Scott W Harden, DMD, PhD

About Scott

What do you get when you integrate a passion for electrical engineering and computer programming with a career in molecular biology, dentistry, and neuroscience? My name is Scott Harden, and I’m still figuring it out! I was born in 1985 and have lived in Florida for most of my life. Sometimes when I see or create something interesting, I document it on this website so I can reflect on it later or inspire others. Although it is difficult to pinpoint when this website was started, I have flat-file HTML files which date back to 1998 (when I was 12) blog-style website posts which go back to June 16, 2001 (when I was 15). I plan to keep contributing to this website, and I look forward to watching it grow as I do.

Professional Life

  • I work as a research scientist in an electrophysiology / neuroscience laboratory. My academic interests are focused on central and peripheral cellular neurophysiology, and my technical interests lead me integrate advanced electrical and optical techniques to answer emerging biological questions. My recent work investigates how neurohormones modulate information flow through cortical and thalamic microcircuits using a combination of patch-clamp electrophysiology, optogenetics, and two-photon imaging.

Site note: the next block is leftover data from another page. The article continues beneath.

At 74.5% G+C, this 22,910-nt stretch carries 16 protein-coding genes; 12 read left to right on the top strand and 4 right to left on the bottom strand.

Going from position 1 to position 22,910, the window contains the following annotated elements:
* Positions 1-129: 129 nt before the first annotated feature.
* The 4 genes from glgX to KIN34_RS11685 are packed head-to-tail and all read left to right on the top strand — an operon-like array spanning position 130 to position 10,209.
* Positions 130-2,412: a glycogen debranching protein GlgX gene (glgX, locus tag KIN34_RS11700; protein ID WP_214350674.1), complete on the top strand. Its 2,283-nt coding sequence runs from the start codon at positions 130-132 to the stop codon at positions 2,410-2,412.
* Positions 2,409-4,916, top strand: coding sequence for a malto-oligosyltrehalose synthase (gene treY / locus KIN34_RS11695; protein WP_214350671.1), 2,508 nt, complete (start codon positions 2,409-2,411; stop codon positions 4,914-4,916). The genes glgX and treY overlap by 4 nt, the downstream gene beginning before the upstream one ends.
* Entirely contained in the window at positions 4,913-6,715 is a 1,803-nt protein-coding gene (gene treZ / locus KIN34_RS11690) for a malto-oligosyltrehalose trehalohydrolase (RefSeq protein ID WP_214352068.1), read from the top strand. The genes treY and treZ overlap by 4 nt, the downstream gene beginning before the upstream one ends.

• I also develop hardware and software for commission operating as the CEO of Harden Technologies, LLC.
  • Although I am also a dentist, I am not currently treating patients.

Education12096356_820191015282_8107650900580129046_n

  • Associate of Science (AS)
    General Biology
  • Bachelor of Science (BS)
    Zoology major, Chemistry minor
  • Master of Science (MS)
    Molecular Biology and Microbiology (biotechnology)
    University of Central Florida
  • Doctor of Dental Medicine (DMD)
    University of Florida College of Dentistry
  • Doctor of Philosophy (PhD)
    Biomedical Science, Neuroscience concentration
    University of Florida College of Medicine

Personal Interests

Computer Programming

I have a strong personal interest in computer programming, and I especially enjoy working on open-source projects. You can see what I’ve been working on lately by reviewing my GitHub page. My areas of expertise are divided into four broad categories: